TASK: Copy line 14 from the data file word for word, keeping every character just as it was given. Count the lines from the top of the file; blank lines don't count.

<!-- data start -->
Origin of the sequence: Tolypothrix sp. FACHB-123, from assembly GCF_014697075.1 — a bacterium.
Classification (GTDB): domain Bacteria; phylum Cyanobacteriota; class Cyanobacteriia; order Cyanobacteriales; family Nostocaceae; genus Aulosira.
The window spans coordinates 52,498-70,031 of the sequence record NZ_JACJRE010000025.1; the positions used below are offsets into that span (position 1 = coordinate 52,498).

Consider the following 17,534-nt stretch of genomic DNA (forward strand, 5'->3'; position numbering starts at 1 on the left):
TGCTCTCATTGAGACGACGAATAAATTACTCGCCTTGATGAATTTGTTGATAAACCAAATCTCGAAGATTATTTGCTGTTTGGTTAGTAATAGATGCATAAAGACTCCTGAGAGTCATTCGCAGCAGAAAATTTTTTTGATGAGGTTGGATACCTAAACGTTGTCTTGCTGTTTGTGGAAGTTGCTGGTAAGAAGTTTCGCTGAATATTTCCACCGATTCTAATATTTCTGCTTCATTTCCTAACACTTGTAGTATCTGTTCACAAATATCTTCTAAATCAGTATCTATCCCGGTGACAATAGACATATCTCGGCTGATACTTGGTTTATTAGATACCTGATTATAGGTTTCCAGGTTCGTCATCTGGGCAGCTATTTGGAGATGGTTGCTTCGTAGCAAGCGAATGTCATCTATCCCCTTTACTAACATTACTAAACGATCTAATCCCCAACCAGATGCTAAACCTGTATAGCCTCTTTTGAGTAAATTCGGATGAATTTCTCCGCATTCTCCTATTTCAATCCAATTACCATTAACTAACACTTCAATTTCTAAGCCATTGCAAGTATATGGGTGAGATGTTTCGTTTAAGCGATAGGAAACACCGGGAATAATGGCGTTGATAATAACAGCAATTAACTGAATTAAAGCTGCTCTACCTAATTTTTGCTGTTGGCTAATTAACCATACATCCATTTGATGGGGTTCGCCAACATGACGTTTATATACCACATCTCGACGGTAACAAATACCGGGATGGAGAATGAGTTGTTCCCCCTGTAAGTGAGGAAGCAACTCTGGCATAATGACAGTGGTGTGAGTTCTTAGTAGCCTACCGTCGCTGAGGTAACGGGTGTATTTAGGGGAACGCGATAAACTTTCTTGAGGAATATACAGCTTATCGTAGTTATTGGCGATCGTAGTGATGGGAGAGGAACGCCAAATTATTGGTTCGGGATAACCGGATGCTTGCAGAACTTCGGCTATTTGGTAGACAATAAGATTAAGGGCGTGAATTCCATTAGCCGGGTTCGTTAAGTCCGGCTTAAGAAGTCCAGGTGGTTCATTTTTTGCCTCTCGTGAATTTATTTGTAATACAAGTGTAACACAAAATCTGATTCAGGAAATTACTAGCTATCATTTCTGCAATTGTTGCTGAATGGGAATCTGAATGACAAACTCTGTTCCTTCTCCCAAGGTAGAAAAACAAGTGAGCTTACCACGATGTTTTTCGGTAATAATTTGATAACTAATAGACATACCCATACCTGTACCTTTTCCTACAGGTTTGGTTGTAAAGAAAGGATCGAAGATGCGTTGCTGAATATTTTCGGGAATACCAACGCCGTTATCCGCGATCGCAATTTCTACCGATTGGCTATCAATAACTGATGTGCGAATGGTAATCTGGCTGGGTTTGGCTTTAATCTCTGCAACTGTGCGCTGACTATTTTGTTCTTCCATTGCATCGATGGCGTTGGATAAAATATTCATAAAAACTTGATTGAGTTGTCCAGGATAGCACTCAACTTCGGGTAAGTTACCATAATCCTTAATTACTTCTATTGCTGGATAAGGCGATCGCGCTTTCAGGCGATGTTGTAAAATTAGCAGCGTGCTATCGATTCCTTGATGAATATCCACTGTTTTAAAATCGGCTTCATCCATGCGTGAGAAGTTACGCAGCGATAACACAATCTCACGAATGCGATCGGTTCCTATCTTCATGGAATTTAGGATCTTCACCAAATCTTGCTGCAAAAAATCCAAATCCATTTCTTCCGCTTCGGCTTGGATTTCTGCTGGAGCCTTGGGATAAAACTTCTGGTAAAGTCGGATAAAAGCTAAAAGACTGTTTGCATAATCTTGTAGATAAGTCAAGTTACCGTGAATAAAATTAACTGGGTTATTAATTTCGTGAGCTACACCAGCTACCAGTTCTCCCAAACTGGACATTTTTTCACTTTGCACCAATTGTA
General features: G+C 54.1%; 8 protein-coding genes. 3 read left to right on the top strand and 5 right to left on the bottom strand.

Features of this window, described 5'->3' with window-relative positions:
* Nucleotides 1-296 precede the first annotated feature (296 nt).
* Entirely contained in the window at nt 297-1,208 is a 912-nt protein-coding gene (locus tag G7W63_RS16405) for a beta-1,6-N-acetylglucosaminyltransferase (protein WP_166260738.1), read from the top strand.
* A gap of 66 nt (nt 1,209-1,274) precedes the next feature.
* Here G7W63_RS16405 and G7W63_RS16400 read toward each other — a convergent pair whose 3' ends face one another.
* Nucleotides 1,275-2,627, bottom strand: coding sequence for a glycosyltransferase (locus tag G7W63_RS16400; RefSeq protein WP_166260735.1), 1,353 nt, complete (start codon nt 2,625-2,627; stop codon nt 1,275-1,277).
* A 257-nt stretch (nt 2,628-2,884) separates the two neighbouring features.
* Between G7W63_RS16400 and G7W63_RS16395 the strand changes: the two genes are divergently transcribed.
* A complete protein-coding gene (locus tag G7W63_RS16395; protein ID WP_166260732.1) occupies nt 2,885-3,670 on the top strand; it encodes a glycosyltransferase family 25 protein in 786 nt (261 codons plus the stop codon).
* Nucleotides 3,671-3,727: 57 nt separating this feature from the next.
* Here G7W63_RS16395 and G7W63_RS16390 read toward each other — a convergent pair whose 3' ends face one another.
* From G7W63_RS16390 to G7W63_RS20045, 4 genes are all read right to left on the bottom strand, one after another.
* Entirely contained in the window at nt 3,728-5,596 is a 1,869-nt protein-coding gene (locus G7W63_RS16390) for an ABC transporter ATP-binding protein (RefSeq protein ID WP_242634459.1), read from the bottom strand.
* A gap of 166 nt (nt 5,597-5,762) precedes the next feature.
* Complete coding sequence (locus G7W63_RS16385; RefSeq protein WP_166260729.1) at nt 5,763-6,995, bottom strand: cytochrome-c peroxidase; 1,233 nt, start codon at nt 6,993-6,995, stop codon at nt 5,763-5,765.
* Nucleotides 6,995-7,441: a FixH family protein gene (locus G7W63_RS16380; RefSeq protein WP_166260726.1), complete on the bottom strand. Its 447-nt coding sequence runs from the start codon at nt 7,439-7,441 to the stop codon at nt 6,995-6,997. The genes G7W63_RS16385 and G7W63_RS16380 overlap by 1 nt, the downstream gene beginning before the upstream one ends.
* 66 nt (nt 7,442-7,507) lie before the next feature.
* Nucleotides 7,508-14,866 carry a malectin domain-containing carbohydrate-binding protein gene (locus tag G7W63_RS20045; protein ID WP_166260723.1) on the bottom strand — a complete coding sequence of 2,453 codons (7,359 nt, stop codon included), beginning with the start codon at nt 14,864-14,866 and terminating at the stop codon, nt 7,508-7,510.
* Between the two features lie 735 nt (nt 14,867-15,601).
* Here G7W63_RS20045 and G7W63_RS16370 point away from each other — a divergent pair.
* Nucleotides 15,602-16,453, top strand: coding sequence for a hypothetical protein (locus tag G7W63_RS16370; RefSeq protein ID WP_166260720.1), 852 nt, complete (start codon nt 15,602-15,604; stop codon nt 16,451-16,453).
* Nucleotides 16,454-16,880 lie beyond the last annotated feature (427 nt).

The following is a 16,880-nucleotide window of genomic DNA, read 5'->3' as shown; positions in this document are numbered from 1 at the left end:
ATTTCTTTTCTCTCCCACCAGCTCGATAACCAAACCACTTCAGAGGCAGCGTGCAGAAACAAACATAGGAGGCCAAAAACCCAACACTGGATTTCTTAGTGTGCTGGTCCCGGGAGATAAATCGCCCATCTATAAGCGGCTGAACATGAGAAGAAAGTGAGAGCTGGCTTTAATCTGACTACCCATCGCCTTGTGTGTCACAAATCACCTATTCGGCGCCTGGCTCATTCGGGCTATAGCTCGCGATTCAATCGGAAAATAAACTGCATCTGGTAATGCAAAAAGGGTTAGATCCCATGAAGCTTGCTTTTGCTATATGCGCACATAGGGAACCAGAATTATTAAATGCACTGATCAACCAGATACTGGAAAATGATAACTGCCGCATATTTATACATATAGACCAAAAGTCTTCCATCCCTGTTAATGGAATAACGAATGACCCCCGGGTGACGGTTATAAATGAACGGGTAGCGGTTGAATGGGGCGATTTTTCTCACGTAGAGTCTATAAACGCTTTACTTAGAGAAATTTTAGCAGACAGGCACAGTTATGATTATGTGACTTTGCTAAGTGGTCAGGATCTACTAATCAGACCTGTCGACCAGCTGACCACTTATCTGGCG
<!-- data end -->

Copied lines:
* Between G7W63_RS16400 and G7W63_RS16395 the strand changes: the two genes are divergently transcribed.